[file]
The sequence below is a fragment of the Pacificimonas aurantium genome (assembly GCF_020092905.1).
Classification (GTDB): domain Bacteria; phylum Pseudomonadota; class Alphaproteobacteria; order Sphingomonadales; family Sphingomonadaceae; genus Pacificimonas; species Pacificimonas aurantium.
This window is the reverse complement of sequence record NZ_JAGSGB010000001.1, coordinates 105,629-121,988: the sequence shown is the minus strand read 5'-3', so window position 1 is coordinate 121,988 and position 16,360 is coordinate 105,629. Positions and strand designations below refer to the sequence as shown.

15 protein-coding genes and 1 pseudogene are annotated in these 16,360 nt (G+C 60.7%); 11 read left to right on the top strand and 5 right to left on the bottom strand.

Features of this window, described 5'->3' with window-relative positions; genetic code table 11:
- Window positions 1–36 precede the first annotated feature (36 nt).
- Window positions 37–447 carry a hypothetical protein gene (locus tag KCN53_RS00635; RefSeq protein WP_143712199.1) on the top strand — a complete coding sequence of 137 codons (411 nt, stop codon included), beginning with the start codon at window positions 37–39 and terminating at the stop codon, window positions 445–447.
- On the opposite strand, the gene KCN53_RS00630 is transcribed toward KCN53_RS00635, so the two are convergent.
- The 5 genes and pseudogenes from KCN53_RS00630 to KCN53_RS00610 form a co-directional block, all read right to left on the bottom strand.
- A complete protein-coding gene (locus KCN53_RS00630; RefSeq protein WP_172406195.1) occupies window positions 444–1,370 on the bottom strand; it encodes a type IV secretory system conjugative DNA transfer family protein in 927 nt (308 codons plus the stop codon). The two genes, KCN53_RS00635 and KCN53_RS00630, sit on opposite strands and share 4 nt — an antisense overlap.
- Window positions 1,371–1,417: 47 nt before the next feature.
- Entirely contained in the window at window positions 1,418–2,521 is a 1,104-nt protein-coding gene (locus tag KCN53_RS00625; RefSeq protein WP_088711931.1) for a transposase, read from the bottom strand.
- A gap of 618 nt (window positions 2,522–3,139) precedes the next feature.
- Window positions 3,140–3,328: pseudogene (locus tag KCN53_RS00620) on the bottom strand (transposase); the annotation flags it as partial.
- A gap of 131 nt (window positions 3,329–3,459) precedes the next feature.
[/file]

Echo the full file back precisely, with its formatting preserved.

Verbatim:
The sequence below is a fragment of the Pacificimonas aurantium genome (assembly GCF_020092905.1).
Classification (GTDB): domain Bacteria; phylum Pseudomonadota; class Alphaproteobacteria; order Sphingomonadales; family Sphingomonadaceae; genus Pacificimonas; species Pacificimonas aurantium.
This window is the reverse complement of sequence record NZ_JAGSGB010000001.1, coordinates 105,629-121,988: the sequence shown is the minus strand read 5'-3', so window position 1 is coordinate 121,988 and position 16,360 is coordinate 105,629. Positions and strand designations below refer to the sequence as shown.

15 protein-coding genes and 1 pseudogene are annotated in these 16,360 nt (G+C 60.7%); 11 read left to right on the top strand and 5 right to left on the bottom strand.

Features of this window, described 5'->3' with window-relative positions; genetic code table 11:
- Window positions 1–36 precede the first annotated feature (36 nt).
- Window positions 37–447 carry a hypothetical protein gene (locus tag KCN53_RS00635; RefSeq protein WP_143712199.1) on the top strand — a complete coding sequence of 137 codons (411 nt, stop codon included), beginning with the start codon at window positions 37–39 and terminating at the stop codon, window positions 445–447.
- On the opposite strand, the gene KCN53_RS00630 is transcribed toward KCN53_RS00635, so the two are convergent.
- The 5 genes and pseudogenes from KCN53_RS00630 to KCN53_RS00610 form a co-directional block, all read right to left on the bottom strand.
- A complete protein-coding gene (locus KCN53_RS00630; RefSeq protein WP_172406195.1) occupies window positions 444–1,370 on the bottom strand; it encodes a type IV secretory system conjugative DNA transfer family protein in 927 nt (308 codons plus the stop codon). The two genes, KCN53_RS00635 and KCN53_RS00630, sit on opposite strands and share 4 nt — an antisense overlap.
- Window positions 1,371–1,417: 47 nt before the next feature.
- Entirely contained in the window at window positions 1,418–2,521 is a 1,104-nt protein-coding gene (locus tag KCN53_RS00625; RefSeq protein WP_088711931.1) for a transposase, read from the bottom strand.
- A gap of 618 nt (window positions 2,522–3,139) precedes the next feature.
- Window positions 3,140–3,328: pseudogene (locus tag KCN53_RS00620) on the bottom strand (transposase); the annotation flags it as partial.
- A gap of 131 nt (window positions 3,329–3,459) precedes the next feature.